News / Health

Scientists Link ADHD to Pesticides

Scientists Link ADHD to Pesticides
Scientists Link ADHD to Pesticides
Jessica Berman

Scientists have found that exposure to pesticide residues on vegetables and fruit may double a child's risk of attention deficit hyperactivity disorder (ADHD) a condition that causes inattention, hyperactivity, impulsivity or a combination of all three in children.

According to the U.S. Centers for Disease Control and Prevention, between three and seven percent of school age children in the United States have ADHD, which makes them impulsive and impairs concentration in the classroom.

In the study, researchers with the University of Montreal and Harvard University tested the urine of more than 1,100 children, between the ages of eight and 15, looking for breakdown products of organophosphate pesticides.  119 of the children in the study had been diagnosed with ADHD.

"What we saw was that the higher the level of pesticide residues in the urine, the higher the risk of ADHD in the children," said Maryse Bouchard, who led the team of researchers.

Investigators found the risk of ADHD was almost double in youngsters with higher levels of the most common breakdown metabolite, compared to children with nearly undetectable levels.

Researchers say 40 organophosphate pesticides are registered with the U.S. government.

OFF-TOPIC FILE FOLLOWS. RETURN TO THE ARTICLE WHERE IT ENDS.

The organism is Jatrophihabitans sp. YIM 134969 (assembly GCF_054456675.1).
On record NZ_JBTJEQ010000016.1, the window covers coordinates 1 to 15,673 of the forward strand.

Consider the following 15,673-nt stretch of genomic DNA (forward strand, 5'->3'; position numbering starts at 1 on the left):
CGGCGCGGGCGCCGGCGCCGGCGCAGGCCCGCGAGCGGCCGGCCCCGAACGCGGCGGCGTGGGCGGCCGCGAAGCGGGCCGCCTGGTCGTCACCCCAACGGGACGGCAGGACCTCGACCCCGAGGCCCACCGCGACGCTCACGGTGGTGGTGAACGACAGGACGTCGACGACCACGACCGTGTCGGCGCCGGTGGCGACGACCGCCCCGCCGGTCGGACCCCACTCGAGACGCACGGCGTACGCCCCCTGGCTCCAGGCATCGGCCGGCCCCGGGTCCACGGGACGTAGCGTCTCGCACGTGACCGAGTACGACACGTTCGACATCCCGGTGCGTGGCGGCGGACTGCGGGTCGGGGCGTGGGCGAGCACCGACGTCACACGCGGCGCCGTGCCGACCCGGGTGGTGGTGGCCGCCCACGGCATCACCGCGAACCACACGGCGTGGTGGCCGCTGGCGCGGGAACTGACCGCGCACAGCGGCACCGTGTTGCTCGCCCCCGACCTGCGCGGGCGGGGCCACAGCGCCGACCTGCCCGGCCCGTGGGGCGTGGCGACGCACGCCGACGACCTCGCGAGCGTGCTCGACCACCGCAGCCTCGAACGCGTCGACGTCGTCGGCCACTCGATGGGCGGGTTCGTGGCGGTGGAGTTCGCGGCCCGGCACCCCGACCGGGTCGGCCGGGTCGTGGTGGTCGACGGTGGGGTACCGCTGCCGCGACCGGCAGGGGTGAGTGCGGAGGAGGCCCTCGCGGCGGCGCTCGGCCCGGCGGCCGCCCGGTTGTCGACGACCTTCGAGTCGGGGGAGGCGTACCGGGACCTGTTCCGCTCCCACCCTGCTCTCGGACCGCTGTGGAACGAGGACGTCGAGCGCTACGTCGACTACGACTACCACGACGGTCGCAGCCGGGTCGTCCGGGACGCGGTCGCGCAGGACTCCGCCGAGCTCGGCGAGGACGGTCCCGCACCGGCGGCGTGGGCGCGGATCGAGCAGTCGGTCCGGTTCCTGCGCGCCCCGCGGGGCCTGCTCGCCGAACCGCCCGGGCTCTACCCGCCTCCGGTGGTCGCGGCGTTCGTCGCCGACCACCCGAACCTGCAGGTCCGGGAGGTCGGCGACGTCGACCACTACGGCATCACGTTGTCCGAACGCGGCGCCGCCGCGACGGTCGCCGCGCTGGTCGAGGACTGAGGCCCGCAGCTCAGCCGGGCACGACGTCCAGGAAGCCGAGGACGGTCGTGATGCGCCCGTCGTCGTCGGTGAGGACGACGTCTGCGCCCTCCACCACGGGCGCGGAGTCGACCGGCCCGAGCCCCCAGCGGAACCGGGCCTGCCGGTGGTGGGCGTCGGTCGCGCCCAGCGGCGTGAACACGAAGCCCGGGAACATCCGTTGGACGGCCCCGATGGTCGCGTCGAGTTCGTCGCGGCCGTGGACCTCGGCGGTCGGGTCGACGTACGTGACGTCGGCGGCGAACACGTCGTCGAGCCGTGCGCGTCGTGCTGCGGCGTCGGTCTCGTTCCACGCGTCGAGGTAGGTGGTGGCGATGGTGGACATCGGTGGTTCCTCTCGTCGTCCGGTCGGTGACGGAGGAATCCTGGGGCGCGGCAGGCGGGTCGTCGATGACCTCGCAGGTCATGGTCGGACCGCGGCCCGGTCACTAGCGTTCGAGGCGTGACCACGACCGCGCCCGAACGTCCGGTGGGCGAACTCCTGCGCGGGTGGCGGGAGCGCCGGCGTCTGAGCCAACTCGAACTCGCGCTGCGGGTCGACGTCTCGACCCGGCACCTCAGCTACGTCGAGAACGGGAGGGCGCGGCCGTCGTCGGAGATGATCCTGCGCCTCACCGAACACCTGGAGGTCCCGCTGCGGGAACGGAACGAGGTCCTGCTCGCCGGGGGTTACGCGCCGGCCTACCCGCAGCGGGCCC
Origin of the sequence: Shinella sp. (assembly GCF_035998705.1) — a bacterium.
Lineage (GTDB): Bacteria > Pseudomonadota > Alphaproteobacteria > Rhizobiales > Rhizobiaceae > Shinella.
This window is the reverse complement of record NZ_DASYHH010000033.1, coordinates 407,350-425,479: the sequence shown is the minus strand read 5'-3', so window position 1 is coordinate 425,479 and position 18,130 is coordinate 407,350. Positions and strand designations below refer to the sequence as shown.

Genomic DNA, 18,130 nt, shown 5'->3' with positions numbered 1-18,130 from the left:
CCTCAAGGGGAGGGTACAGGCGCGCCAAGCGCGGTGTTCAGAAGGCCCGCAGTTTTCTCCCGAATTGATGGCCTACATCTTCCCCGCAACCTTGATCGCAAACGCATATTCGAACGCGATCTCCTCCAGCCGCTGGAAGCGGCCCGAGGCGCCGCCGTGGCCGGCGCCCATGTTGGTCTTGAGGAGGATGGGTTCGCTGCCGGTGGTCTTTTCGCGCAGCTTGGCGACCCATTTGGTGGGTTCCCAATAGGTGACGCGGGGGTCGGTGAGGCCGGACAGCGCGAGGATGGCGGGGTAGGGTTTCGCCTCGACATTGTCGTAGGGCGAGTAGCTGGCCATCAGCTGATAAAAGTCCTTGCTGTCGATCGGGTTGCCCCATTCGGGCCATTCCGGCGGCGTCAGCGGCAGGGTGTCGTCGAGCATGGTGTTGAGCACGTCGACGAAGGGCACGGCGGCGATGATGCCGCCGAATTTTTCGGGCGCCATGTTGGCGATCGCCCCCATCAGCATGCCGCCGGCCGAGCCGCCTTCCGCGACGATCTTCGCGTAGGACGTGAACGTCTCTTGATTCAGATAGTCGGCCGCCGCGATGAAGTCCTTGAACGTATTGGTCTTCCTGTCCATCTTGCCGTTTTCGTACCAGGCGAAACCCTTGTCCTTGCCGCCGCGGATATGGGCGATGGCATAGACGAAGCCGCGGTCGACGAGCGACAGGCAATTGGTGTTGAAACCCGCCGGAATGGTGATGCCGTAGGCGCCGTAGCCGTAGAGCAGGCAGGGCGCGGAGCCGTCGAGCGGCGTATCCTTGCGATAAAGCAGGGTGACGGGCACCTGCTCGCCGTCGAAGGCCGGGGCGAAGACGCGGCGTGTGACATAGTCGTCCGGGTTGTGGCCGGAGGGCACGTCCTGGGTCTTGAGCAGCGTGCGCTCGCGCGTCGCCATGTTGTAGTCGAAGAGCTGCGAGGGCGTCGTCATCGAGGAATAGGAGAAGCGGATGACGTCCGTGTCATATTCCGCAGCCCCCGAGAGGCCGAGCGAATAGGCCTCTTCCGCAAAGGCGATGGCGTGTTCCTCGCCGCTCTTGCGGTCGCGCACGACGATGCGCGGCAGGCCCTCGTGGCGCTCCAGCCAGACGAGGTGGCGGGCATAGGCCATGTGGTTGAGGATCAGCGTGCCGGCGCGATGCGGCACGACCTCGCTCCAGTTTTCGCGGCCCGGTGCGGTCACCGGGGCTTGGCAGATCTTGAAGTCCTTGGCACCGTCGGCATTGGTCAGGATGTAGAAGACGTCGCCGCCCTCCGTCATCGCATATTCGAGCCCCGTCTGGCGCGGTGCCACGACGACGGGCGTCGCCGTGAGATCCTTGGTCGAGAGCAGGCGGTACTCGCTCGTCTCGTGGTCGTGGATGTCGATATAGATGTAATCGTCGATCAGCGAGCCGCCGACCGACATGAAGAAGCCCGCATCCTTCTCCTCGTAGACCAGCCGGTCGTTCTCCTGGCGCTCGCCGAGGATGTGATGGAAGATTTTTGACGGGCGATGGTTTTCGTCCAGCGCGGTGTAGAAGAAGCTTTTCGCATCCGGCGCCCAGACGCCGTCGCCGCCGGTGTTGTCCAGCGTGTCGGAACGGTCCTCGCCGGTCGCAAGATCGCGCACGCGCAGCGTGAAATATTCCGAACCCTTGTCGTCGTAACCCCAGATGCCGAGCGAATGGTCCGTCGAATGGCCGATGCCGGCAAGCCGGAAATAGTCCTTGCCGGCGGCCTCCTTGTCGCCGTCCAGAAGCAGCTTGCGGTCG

Organophosphates are among the most widely used pesticides by growers to protect fruit and vegetables.  Studies have showed that organophosphates cause hyperactivity and cognitive defects in laboratory animals, as well as neural changes.

Bouchard, who is with the University of Montreal's Department of Environmental and Occupational Health, says she is not surprised by the finding, although she cautions it is too early to draw any firm conclusions.

"We can't affirm that exposure to pesticides is causing ADHD," she added.  "We would need a different kind of study to say that."

Lynn Goldman is with the Department of Environmental Health Sciences at Johns Hopkins University School of Public Health in Baltimore.  Goldman says the use of pesticides, including organophosphates, is widespread in developing countries, where children are exposed to high levels of pesticides through farming.

"Those kids have much more serious, much more severe, neurological problems," said Goldman.  "So, we do see evidence of effects in those populations globally."

Goldman says studies will probably now be conducted in other nations to determine how pesticides affect brain development in children.

A 2008 study of produce in the United States found organophosphate residues in 28 percent of frozen blueberry samples, 25 percent of fresh strawberry samples and 19 percent of celery samples.

The new study on pesticides and attention deficit hyperactivity disorder appears in the journal Pediatrics.

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